Often designed to throw away, plastic simply does not disappear. As plastic waste piles up, public and private sector actors push for innovative solutions to managing the mess

Fans flocking to see award-winning actor Jeremy Irons in the recent film Trashed are likely to skip on the merchandise as they file out of the cinema. Irons’ exposé of consumerism’s toxic legacy leaves no room for doubt that the issue of plastic waste must be tackled without delay.

By challenging consumers to acknowledge the impact of their behaviour, Trashed drives the issue home at ground zero. Simultaneously, several other compelling initiatives are under way in the public and private sector.

Striking at the heart of the issue is the Plastic Disclosure Project (PDP). This investor-led initiative encourages companies to disclose their plastic use and waste. The United Nations Environment Program’s (UNEP) Global Partnership for Marine Litter has made the PDP a pillar of its 2013 programme, which promises to significantly raise its profile, globally.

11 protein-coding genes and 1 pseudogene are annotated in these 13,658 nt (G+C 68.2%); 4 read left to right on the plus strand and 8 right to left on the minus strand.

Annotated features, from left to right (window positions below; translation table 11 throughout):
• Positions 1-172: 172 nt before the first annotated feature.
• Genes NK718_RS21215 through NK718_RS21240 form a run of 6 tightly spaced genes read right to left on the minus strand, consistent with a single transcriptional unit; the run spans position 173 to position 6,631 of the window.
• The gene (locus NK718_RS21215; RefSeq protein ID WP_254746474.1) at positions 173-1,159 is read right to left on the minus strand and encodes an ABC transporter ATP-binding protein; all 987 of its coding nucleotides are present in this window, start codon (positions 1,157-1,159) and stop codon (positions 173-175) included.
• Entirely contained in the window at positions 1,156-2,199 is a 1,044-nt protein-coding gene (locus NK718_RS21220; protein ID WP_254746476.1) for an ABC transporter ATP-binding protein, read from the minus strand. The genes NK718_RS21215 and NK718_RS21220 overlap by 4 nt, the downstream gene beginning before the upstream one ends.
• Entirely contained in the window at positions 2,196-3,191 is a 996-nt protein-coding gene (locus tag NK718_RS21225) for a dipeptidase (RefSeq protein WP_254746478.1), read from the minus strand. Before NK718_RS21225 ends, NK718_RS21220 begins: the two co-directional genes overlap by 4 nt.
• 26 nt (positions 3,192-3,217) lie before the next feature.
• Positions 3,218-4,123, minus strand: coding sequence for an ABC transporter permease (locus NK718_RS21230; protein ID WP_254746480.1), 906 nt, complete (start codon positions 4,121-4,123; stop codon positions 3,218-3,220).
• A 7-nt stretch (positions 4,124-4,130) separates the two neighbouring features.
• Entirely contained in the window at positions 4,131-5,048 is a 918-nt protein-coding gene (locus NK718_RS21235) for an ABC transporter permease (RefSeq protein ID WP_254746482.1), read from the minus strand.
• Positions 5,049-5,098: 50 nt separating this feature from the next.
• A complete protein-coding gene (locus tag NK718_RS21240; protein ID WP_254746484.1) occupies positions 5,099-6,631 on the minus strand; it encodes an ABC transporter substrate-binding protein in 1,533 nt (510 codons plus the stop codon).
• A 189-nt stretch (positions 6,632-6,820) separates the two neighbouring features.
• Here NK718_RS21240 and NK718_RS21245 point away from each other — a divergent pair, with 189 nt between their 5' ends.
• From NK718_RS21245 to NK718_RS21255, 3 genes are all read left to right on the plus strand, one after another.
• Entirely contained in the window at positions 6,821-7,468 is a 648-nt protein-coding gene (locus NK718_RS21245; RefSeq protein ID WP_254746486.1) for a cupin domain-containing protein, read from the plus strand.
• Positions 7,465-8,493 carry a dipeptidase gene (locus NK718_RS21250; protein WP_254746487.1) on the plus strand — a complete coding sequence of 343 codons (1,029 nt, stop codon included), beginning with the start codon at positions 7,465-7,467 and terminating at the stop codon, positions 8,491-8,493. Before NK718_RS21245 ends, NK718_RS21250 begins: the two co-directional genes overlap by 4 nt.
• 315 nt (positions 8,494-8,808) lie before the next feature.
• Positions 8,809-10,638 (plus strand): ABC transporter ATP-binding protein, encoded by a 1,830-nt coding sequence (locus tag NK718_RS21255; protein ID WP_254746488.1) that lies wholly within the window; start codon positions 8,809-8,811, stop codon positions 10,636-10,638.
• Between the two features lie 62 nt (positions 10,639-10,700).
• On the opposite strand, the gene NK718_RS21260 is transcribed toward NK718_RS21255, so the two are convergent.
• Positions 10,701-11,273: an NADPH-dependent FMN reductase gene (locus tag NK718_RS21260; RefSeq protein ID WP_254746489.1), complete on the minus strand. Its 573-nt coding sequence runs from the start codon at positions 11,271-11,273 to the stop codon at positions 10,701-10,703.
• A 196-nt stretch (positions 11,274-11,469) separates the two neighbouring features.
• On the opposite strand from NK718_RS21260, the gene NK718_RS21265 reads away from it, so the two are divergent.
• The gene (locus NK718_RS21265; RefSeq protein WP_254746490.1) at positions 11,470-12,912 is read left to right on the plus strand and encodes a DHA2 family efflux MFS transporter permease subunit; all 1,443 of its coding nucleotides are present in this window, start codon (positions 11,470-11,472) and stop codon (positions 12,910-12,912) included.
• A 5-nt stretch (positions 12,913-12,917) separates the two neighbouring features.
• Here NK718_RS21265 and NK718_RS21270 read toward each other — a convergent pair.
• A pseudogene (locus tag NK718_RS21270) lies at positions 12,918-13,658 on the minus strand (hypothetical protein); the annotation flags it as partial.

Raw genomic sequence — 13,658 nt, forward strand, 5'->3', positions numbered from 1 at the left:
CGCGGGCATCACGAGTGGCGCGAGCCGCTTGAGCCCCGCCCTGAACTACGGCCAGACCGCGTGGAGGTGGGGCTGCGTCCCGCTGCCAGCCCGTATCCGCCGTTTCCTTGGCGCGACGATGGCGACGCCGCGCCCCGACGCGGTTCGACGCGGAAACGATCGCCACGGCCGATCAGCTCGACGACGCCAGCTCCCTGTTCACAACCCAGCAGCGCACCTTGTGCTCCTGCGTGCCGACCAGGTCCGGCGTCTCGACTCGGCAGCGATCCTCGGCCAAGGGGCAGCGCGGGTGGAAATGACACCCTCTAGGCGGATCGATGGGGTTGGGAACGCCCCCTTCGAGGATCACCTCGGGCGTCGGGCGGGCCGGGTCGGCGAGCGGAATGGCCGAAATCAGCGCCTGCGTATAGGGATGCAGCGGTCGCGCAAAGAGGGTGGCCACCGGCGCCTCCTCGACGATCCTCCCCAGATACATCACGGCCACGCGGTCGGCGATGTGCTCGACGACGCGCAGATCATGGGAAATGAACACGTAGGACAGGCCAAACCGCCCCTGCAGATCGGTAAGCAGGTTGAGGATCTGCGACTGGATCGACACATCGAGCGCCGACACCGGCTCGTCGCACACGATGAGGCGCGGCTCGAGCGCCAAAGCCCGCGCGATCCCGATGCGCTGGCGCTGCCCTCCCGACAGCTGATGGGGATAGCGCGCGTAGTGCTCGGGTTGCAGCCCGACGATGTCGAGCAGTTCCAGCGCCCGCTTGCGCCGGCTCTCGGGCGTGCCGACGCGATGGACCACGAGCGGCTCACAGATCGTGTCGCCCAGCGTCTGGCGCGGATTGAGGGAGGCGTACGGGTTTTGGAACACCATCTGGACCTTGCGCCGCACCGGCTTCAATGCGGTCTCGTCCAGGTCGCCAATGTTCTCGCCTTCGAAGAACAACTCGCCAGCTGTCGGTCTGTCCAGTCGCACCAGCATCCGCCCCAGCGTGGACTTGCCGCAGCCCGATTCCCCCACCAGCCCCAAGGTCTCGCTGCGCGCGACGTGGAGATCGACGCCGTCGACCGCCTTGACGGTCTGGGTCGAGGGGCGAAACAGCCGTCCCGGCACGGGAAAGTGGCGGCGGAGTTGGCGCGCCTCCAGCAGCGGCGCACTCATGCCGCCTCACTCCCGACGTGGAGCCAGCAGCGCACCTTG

Progress is being made elsewhere, too. In February 2013, a group of scientists published a groundbreaking study on the toxicity of plastics in the science journal Nature, calling for the reclassification of certain plastics as “hazardous”. By doing so, “environmental agencies would have the power to restore affected habitats and prevent more dangerous debris from accumulating”, say the authors.

Piecing together the plastic puzzle

From car parts to construction materials, household goods and clothing, plastic is present in almost everything you touch and use daily. It is hardly surprising then, that 280m tonnes of it is produced globally, every year.

The hitch is that half of all plastic products manufactured are tossed out after a single use. Because plastic is a permanent material, the waste just keeps piling up – mainly in the marine environment.

Plastic now constitutes about 90% of all garbage floating on the ocean’s surface – that’s 46,000 pieces of plastic per square mile, according to UNEP’s Plastic Ocean report. That doesn’t include the unmeasured volumes floating just beneath the surface, or deeper down the water column.

The garbage is eventually swept up in powerful currents, ending in swirling vortexes (called ocean gyres), to form enormous floating garbage patches. The largest of these, a floating mass of plastic almost three times the size of France, can be found in the north Pacific. Here, plastic pieces outnumber sea life by a measure of 6 to 1.

The plastic doesn’t biodegrade. Instead, according to the National Oceanic and Atmospheric Administration, it photo-degrades with sunlight, all the while accumulating pollutants such as PCBs (polychlorinated biphenyls) at levels ranging from 100,000 to 1m times those normally found in seawater.